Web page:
Tenants fight back when landlord closes courtyard used by children. $370K incl. punitives. San Francisco County.


Residents of an upscale San Francisco apartment complex are outraged when landlord fences off courtyard area formerly used by tenants, especially those with young children.

The Case

  • Case Name: Bayer, et al. v. Morse, et al.
  • Court and Case Number: San Francisco Superior Court / CGC-13-534482
  • Date of Verdict or Judgment: Wednesday, August 26, 2015
  • Date Action was Filed: Tuesday, September 25, 2012
  • Type of Case: Landlord-Tenant Issues, Unruh Act Violations
  • Judge or Arbitrator(s): Hon. Richard Ulmer
  • Plaintiffs:
    Alan B. Bayer, 44, attorney
    Heather E. Borlase, 43, attorney
    Phyllis M. Grosz, 72, retired
  • Defendants:
    Frederick A. Morse
    Morse Family Trust
    Dennis Doyle
  • Type of Result: Jury Verdict

The Result

  • Gross Verdict or Award: $370,000
  • Award as to each Defendant:

    Joint and several, except as to punitive damages: Fred Morse to pay $5,000 each to Alan Bayer and Heather Borlase; Dennis Doyle to pay $5,000 each to Alan Bayer and Heather Borlase.

  • Economic Damages:


  • Non-Economic Damages:

    $50,000 to each Alan Bayer and Heather Borlase. The Court issued treble damages to each Alan Bayer and Heather Borlase under the San Francisco Rent Ordinance, Section 37.10B. $25,000 to Phyllis Grosz. The jury awarded Grosz an enhancement of $25,000 under the Unruh Act.

  • Punitive Damages:

    Total of $20,000 as identified above.

  • Trial or Arbitration Time: 10 days.
  • Jury Deliberation Time: 3 days.
  • Jury Polls: 9-3 on FEHA discrimination for Bayer and Borlase, 9-3 on Unruh Act discrimination as to Grosz. 12-0 FEHA retaliation as to Bayer and Borlase; 12-0 tenant harassment as to Bayer and Borlase; 12-0 malice, oppression or fraud.
  • Post Trial Motions & Post-Verdict Settlements: Equitable relief, costs of suit including attorneys fees resulted in total judgment of $742,615.28.

The Attorneys

  • Attorney for the Plaintiff:

    James B. Kraus, San Francisco.

  • Attorney for the Defendant:

    Bledsoe, Diestel, Treppa & Crane LLP by James Treppa, San Francisco.

    Saul Ferster, San Francisco.

The Experts

  • Plaintiff's Technical Expert(s):

    Mark Sanchez, EPA lead containment guidelines,Oakland.

Facts and Background

  • Facts and Background:

    Defendant landlord owned a 40-unit residential property named Casa Madrona on Frederick Street in San Francisco.  Defendant landlord instituted a policy banning use of a communal space, including a garden courtyard, by all tenants because it was being used by tenant families with small children. The landlord also told tenants, orally and in writing, that there were no play areas on the property and reconfigured the communal space so that it was no longer usable for social purposes. The property manager, Dennis Doyle, instructed the resident manager to call the families with children  and tell them that the privilege to use the garden courtyard was being revoked because management found chalk drawings on an interior sidewalk. Management also informed the tenants not to allow their children to play in any common area of the 40-unit property.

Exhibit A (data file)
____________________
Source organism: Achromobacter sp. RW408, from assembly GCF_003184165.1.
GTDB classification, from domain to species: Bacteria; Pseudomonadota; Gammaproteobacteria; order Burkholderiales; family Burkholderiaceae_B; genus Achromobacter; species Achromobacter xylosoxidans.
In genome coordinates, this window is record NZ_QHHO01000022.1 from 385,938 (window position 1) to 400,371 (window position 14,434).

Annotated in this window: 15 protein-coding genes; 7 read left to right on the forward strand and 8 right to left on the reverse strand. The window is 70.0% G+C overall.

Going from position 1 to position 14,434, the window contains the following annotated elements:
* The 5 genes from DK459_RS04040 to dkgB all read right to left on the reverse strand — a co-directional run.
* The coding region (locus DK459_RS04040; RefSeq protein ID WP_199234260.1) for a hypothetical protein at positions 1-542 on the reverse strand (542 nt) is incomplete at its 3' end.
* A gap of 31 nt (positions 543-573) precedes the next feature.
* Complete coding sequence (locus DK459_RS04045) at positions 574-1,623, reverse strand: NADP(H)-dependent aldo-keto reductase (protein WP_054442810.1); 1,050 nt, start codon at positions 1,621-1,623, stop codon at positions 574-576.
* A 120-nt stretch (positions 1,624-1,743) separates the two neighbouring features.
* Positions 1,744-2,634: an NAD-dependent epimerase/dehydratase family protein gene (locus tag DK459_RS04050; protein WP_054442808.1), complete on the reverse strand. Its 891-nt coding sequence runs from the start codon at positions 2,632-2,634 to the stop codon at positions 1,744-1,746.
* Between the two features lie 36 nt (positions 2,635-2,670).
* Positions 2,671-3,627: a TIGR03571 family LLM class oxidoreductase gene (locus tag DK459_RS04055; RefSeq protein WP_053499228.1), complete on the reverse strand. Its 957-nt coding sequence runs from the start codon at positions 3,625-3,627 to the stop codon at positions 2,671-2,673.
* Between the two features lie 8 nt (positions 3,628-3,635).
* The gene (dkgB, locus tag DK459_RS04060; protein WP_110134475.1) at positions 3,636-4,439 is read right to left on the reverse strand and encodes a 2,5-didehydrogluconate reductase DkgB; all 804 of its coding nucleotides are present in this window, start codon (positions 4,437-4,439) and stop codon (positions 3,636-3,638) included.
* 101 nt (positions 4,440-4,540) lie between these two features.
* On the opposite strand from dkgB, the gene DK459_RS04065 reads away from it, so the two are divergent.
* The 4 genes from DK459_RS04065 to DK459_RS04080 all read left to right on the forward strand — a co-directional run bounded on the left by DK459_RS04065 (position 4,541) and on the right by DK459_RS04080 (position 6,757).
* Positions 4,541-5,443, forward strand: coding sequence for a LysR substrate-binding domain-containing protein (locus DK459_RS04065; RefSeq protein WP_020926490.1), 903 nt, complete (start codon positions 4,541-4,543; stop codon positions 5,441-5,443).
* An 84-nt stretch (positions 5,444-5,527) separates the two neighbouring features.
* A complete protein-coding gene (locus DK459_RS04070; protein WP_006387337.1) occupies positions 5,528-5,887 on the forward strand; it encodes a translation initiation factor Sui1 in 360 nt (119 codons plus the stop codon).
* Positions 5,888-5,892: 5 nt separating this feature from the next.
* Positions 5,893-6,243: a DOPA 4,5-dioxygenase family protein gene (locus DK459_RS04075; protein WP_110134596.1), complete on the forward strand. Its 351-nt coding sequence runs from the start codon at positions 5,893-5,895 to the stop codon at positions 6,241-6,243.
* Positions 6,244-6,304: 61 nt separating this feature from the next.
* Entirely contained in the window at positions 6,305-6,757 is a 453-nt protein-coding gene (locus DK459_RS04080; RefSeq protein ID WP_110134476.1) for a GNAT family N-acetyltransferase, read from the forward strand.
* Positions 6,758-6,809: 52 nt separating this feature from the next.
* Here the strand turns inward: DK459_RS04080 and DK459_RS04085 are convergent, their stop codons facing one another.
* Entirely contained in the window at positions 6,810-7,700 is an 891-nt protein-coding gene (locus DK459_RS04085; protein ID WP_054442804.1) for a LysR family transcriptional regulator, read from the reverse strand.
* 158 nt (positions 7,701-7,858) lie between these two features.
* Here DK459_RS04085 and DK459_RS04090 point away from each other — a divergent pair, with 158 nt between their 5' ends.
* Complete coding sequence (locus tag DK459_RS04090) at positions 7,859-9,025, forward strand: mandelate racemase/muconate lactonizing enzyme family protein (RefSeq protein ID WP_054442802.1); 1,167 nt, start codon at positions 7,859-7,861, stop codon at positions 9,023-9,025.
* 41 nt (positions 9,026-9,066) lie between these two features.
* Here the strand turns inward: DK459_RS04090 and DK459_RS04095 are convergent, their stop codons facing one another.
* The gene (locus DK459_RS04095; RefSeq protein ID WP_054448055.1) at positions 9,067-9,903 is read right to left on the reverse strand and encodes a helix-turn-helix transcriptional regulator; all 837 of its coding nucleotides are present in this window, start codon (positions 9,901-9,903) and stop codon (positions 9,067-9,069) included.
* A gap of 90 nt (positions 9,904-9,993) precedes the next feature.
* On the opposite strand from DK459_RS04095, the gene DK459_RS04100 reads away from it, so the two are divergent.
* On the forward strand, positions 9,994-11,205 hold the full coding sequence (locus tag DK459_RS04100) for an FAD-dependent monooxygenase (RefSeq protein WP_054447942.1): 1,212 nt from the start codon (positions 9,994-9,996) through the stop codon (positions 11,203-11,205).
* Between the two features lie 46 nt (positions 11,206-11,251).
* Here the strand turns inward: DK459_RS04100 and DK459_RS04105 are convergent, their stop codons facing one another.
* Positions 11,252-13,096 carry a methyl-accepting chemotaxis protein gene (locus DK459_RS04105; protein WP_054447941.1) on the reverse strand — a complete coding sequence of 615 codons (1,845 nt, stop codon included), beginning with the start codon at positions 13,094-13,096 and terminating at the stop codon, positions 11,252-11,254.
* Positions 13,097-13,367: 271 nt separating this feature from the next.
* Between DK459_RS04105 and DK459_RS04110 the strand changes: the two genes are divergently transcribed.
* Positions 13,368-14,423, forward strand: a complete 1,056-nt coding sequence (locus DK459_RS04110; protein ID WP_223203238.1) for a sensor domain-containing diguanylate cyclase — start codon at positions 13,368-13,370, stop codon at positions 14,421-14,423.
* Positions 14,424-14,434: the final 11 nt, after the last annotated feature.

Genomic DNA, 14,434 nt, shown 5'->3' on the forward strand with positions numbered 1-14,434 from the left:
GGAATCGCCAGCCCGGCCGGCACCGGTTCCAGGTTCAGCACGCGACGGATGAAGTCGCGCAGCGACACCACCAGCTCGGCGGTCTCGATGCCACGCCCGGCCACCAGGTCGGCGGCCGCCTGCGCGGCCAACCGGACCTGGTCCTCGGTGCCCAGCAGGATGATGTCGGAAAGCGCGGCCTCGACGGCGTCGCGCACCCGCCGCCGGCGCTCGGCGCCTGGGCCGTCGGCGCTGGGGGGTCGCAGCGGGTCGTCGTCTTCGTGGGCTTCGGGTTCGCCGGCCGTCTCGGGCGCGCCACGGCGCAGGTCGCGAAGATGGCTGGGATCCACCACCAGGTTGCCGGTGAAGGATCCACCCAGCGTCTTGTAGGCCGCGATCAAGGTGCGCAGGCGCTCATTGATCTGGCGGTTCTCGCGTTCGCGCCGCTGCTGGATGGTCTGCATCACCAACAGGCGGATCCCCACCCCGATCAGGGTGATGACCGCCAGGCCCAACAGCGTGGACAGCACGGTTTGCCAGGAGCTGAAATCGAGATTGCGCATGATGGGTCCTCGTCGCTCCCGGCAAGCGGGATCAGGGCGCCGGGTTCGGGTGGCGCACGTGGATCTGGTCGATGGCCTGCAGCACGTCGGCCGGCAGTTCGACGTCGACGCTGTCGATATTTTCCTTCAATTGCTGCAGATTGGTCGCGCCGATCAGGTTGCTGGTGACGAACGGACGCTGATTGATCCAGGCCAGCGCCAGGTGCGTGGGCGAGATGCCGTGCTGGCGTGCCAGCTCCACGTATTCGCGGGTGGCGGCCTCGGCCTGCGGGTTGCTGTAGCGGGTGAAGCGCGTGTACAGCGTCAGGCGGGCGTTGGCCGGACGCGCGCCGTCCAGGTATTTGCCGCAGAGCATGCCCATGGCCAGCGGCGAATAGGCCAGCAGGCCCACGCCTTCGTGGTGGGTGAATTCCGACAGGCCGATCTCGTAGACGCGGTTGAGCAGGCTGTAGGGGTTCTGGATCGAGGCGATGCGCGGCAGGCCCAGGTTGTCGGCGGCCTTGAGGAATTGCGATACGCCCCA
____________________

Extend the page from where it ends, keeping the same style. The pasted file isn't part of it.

After several tenants sought rent reductions from the San Francisco Rent Board for the loss of services, Doyle and Morse then demolished the communal seating area and installed a wrought iron fence around the interior of the garden to physically prevent any further social use.

  • Plaintiff's Contentions:

    That in September of 2012, the building landlord created a policy prohibiting social use of the common area, known as the Garden or the Courtyard. The no-use policy was put in place to prohibit the use of the garden by the families that lived in the building.  (In 2012, there were seven children aged 5 and under in the building.) 

    Plaintiffs contended that after tenants complained about the policy, the landlord demolished the seating area in the Garden and installed a wrought iron fence to physically prohibit the use. That these procedural and physical changes constituted tenant harassment.

  • Defendant's Contentions:

    That the property changes were made due to noise complaints and safety concerns, and did not relate to the children tenants.

Injuries and Other Damages

  • Physical Injuries claimed by Plaintiff:


Additional Notes

The reason plaintiffs called a lead EPA expert: Plaintiffs were able to establish that the contractor (an original party to the action) failed to follow the EPA protocols, which are designed to protect children. This was used to establish that safety was not a true concern of the defendants, and also is a per se violation of the SF Rental Ordinance, Tenant Harassment provision, Section 37.10B.  It was also argued as a form of retaliation and harassment, as the building landlord threatened two plaintiffs over painting their apartment and used the EPA protocols as a reason why.

During trial, defense produced only one noise complaint - dated 2005, from a tenant who passed away in 2011. No safety concerns were substantiated.

Settlement discussions were confidential, except to the extent that plaintiffs sought return of the garden to its previous configuration and lifting of the policy.  All monetary demands were made in mediation on the eve of trial. There were no 998's. The Court denied the requested relief of garden being returned.

Before and After photos are shown of the apartment building courtyard.BayervMorseBefore